Mia Farrow biography
Be Kind Rewind
Date of Birth: February 9, 1945
The daughter of Academy-Award winning director/writer John Farrow and famed actress Maureen O’Sullivan, Mia Farrow was destined to follow in the family business. Her godparents were gossip columnist Louella Parsons and director George Cukor.
Born in Los Angeles, Mia contracted polio at the age of nine and lost her older brother Mike in a plane crash when she was 13. However, she overcame these adversities to make her feature film debut at 14 in John Paul Jones (1959), written and directed by her father. He died of a heart attack just three years later, but in 1963, she continued her career with an off-Broadway debut in The Importance of Being Earnest. Gone With the Wind star Vivian Leigh, a longtime friend of her mother’s, called agents and casting directors to make sure they saw Mia in the show.
A small role in the feature film Guns at Batasi (1964) was followed by a regular role in the popular TV series Peyton Place (1964 to 66). She received a 1965 Golden Globe award for Most Promising Newcomer-Female as well as a Golden Globe nomination in 1966 for her work on the series.
The same year, she married Frank Sinatra, 30 years her senior, and aquired three stepchildren -- two of whom were older than she was -- Frank Sinatra Jr. and Nancy Sinatra. (The third, Tina, was just three years younger). The marriage lasted only two years.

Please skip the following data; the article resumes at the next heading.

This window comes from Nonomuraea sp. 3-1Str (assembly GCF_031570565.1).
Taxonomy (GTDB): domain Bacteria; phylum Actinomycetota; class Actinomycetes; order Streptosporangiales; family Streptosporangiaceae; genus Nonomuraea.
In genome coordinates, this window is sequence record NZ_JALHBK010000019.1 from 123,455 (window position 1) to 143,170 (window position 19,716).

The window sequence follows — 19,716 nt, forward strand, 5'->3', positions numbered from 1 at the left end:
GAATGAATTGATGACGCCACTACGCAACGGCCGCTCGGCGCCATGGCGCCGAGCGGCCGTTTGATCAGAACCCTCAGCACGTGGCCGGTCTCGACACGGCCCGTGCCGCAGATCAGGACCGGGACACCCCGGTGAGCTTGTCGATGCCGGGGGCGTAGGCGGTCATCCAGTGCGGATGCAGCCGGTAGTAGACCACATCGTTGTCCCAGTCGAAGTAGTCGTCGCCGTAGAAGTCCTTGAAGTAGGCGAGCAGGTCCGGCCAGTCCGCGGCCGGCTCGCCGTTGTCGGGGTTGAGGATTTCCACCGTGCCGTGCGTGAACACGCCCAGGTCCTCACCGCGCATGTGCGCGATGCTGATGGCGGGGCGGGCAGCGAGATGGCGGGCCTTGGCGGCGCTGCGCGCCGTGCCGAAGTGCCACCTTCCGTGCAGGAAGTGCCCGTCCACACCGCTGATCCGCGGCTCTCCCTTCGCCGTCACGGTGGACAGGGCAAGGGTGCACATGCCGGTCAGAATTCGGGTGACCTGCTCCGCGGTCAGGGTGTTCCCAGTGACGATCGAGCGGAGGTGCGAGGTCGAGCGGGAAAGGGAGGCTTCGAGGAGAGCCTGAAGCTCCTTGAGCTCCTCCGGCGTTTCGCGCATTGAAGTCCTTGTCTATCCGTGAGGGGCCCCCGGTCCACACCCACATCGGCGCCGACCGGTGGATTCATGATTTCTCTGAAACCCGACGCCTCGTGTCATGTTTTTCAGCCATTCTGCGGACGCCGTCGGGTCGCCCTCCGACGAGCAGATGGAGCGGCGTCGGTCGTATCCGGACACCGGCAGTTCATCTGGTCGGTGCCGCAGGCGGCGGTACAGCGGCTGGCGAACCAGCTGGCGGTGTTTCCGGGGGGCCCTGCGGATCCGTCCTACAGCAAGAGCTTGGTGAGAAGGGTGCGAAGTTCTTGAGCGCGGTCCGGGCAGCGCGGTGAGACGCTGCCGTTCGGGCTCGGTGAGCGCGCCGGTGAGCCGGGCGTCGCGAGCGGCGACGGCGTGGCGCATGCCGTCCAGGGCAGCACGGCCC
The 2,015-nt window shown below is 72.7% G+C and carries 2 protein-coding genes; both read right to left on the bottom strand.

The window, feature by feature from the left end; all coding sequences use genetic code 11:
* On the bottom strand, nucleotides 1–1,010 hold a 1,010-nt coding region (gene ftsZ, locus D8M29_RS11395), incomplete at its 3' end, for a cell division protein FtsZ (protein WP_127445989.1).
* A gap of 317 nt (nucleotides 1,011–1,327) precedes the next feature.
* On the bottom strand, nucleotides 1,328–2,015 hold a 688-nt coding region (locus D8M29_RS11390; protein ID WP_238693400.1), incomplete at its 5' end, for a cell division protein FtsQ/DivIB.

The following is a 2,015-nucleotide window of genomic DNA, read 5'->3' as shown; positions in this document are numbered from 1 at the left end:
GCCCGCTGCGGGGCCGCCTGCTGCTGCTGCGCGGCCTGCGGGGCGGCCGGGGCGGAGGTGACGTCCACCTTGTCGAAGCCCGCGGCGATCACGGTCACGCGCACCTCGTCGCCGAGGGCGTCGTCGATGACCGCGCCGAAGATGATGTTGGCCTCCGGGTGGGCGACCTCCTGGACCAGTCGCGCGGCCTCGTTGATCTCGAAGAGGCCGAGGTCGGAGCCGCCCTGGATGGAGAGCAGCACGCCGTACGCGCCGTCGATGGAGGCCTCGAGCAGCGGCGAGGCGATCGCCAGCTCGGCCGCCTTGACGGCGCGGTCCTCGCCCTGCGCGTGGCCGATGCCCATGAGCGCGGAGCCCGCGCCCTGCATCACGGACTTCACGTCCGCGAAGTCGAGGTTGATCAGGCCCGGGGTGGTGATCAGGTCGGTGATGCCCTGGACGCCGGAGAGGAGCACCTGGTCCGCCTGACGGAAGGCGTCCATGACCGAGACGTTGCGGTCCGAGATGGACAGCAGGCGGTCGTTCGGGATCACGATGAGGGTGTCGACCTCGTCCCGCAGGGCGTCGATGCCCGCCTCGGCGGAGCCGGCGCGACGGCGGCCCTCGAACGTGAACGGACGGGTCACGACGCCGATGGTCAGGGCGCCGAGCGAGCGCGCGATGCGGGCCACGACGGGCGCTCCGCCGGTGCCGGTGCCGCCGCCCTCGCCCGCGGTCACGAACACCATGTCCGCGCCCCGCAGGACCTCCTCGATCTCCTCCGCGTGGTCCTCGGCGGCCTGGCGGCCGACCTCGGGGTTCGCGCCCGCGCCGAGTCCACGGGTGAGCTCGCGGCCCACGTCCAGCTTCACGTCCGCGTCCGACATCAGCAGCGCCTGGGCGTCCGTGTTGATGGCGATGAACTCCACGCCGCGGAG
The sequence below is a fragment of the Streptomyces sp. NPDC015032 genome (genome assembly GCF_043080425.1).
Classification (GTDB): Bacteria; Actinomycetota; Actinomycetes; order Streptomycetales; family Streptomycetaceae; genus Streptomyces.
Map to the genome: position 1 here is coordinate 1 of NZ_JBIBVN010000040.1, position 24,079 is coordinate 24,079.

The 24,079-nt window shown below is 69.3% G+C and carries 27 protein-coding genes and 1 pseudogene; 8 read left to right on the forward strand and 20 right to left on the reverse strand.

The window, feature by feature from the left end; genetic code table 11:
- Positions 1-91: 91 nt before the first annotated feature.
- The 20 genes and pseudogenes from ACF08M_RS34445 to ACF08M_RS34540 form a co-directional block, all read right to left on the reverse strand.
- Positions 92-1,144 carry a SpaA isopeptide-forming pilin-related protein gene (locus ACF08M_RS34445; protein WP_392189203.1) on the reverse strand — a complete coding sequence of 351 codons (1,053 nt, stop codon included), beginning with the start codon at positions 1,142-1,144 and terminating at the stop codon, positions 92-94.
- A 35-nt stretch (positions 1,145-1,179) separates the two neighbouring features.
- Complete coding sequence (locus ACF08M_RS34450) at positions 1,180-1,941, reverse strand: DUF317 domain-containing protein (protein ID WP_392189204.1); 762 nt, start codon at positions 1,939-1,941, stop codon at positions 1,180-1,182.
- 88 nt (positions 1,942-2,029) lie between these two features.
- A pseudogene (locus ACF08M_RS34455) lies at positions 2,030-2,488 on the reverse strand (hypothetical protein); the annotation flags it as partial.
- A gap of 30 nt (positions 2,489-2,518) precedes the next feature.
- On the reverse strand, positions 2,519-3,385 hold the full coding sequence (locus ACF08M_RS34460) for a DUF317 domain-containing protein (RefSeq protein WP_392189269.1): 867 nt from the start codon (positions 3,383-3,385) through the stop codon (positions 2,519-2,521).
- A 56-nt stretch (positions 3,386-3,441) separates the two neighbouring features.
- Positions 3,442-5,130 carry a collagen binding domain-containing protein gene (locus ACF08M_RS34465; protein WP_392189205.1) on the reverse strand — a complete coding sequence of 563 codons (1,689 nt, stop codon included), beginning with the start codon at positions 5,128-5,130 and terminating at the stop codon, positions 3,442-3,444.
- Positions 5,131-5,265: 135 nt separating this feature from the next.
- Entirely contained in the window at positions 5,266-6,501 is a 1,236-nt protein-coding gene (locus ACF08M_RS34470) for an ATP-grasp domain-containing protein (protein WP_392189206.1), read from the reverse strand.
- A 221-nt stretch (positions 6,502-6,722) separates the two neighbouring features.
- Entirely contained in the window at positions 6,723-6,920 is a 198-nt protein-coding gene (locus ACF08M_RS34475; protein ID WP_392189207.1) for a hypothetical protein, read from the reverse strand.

However, it was Mia's role in the hit thriller Rosemary’s Baby (1968) that raised her star to new heights. For her lead role as the young mother Rosemary, Farrow received another Golden Globe nomination as well as a BAFTA Film nomination, as well as winning a David di Donatello Award for Best Foreign Actress and a Golden Laurel Award.
Shortly, after, she turned down the starring role of feisty teenager Mattie Ross in the western True Grit (1969) opposite John Wayne, which she later admitted was the worst mistake she’d made in her career. The movie went on to become a classic, winning a Golden Globe and an Oscar for Wayne and a BAFTA film award nomination for Kim Darby, who shone as Mattie.
In 1970, she married German-born composer André Previn, nearly 16 years her senior. During their nine year marriage, the couple had three biological children and adopted three Korean orphans. During the same period, she made 11 more films.
While filming A Midsummer Night’s Sex Comedy (1982), Farrow fell in love with director/co-star Woody Allen. She wound up appearing almost exclusively in his films (13 in total) over the next ten years. Together they adopted two children—Moses and Dylan—and had a biological son, Satchel. Their break-up in 1992 was made famous not just because they were both celebrities, but because Allen was carrying on an affair with one of Farrow’s adopted children, Soon-Yi Previn. Farrow charged Allen with child abuse involving Dylan, but the charges were eventually dropped.
A UNICEF Special Representative, Farrow has since adopted more children and continues to work non-stop in films and on stage. Recent work includes the 2004 TV movie Samantha: An American Girl Holiday, the off-Broadway play Fran’s Bed in 2005, and the feature film The Omen (2006).